• Intake: 2 
  • Typical Offer: A*AA 
  • Essential Subjects: Music or ABRSM Grade 8 Theory (merit and above)
  • Desirable Subjects: None 
  • Assessment: Cambridge College registered Assessment
  • Faculty website:


Our undergraduate programme gives you an exceptionally solid foundation in the Western classical tradition, but you will also find courses in popular music, ethnomusicology and film music. The first year (Part IA) provides a broadly-based introduction to the subject, while the second (Part IB) and third (Part II) years offer increasing opportunities for specialism, including substantial self-directed projects such as dissertations and composition portfolios. 

Part IA

Part IA consists of three major components:

  • Historical and Critical Studies - two papers covering issues in understanding music and its relationship to society and culture. This includes one paper examining the historical developments of Western music from the medieval period to the present, and one paper on music in contemporary societies.
  • Techniques of Tonal Music - two papers giving you a thorough technical grounding in music of the Western tonal tradition, through arrangement, acquisition of basic harmonic skills at the keyboard, aural work, and writing music in a range of historical styles. This is a foundation for more advanced work in all musical fields. 
  • Music Analysis - one paper which gives you an understanding of how music works through hands-on familiarity with a range of styles. This creates a bridge between your work in Historical and Critical Studies and Techniques of Tonal Music.

Alongside these, there are opportunities to study composition, performance, or to conduct historical source-work.

Part IB

In Part IB you will take a further compulsory paper in each of the core areas (History, Techniques, Analysis), as well as choosing three papers from a range of different topics. Subjects available change from year to year but normally include:

  • Advanced historical topics 
  • Jazz and popular music 
  • Scientific approaches to music 
  • Composition 
  • Advanced analysis 
  • Ethnomusicology 
  • Performance studies 
  • Dissertation of 5,000 - 7,000 words


Part II

There are no compulsory papers – you can choose from a wide selection of options which reflect your own interests and which may also develop the skills and knowledge needed for your chosen career path. Examples of options available in recent years include: 

  • Beethoven: the Late String Quartets
  • Music and Globalization
  • Music and Worship in England from the reign of Henry VIII to William Byrd
  • The Music of Chopin
  • Brahms Ein deutsches Requiem in Context
  • The Music of Olivier Messiaen, 1949-1964
  • Issues in Ensemble Performance from 1800 to the Present
  • Issues in Music and the Moving Image
  • Pop, Politics, and Protest
  • Decolonizing the Ear
  • Music Psychology in Practice

 You can also work with individual staff members on your own projects, whether as an advanced performer, composer, historian, analyst, ethnomusicologist, or music scientist. In this way, while our course gives you the solid understanding of the subject which a music degree should guarantee, it also offers you the flexibility you need to prepare for life after Cambridge.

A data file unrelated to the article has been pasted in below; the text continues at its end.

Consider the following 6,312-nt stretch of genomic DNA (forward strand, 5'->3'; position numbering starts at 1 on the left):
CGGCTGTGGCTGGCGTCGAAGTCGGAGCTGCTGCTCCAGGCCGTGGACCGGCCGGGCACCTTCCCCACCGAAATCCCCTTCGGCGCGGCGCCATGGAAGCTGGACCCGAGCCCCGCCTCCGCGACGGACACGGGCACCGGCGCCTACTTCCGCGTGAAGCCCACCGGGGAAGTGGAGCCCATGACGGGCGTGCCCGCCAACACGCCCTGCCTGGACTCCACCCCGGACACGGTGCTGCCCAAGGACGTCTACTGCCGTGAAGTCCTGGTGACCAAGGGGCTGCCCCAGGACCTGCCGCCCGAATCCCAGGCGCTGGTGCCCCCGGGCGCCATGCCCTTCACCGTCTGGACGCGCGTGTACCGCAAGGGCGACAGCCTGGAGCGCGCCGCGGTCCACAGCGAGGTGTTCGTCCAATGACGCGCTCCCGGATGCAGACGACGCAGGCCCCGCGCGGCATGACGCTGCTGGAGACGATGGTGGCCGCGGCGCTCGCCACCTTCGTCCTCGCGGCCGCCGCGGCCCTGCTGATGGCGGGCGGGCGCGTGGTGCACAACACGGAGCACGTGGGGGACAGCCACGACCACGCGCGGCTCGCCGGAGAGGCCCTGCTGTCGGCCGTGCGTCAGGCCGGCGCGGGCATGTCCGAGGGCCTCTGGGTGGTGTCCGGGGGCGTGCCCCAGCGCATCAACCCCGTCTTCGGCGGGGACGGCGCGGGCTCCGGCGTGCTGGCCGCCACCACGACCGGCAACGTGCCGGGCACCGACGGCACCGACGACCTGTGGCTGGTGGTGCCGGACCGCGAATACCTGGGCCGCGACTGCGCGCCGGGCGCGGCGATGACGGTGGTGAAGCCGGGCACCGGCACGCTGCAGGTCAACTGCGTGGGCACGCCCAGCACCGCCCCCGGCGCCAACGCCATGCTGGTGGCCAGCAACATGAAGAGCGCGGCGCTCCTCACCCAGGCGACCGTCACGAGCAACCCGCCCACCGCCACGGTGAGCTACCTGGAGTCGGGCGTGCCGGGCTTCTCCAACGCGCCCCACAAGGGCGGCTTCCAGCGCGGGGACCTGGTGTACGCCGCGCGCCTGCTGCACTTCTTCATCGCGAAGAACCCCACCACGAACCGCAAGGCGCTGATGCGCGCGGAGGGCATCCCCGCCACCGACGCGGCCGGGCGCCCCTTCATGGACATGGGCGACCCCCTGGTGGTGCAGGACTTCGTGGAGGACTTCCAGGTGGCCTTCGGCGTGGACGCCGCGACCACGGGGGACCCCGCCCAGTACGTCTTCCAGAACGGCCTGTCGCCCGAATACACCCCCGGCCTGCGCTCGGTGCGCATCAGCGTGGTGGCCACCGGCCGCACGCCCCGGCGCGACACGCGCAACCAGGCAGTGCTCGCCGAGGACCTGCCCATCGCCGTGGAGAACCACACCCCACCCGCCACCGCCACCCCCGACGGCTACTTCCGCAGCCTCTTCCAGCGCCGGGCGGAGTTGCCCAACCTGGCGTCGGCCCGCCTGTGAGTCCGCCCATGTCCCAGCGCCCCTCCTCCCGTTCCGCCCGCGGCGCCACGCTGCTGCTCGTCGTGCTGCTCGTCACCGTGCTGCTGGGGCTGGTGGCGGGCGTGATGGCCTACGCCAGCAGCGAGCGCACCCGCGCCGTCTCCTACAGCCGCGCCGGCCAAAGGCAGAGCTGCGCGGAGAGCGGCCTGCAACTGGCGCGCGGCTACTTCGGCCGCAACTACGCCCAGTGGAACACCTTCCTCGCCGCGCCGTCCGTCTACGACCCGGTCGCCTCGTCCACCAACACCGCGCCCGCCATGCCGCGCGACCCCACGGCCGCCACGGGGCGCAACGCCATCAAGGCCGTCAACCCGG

Music at Queens’ 

  • Queens' has an extremely lively musical tradition with a particular character of its own, based on the activities of the St. Margaret Society, the Chapel Choir, Queens’ Jazz and College chamber music. 
  • The Chapel Choir is run by two organ scholars under the supervision of Ralph Allwood, Fellow Commoner of Queens’ advising in music. Together they are responsible for maintaining high standards of music-making in Chapel and College.
  • The student-run St Margaret Society (MagSoc) supports a chorus of 150 singers who perform in the city twice a year. The society also organises weekly recitals, and co-ordinates music-making within the College. 
  • Queens’ has excellent concert and rehearsal facilities, including the Chapel, Old Hall and Fitzpatrick Hall, and three practice rooms. There are two grand pianos, five other pianos, a harpsichord, and the recently restored Binns organ. 
  • Two individual supervisions per week, and most other supervisions in groups of 2 or 3. 
  • Candidates are asked to send, in advance of the interview, photocopied examples of their recent essay writing and harmony and counterpoint work.
  • Candidates will be required to sit a music test and also read a preparatory text before the interview.


Dr Peter McMurray, Director of Studies

‘Studying Music at Queens' is amazing! We have a vibrant music society (MagSoc) with various music ensembles including orchestras and choirs of different levels. The Chapel Choir also provides an amazing platform to sing in Evensong (twice a week) and other Chapel events (including weekly Compline). Whatever your specific interests are, Queens' provides the ideal situation to make music. It is also conveniently located very near the Music Faculty and UL, a fact that makes many students from other colleges very jealous’.

Ali, 1st year Music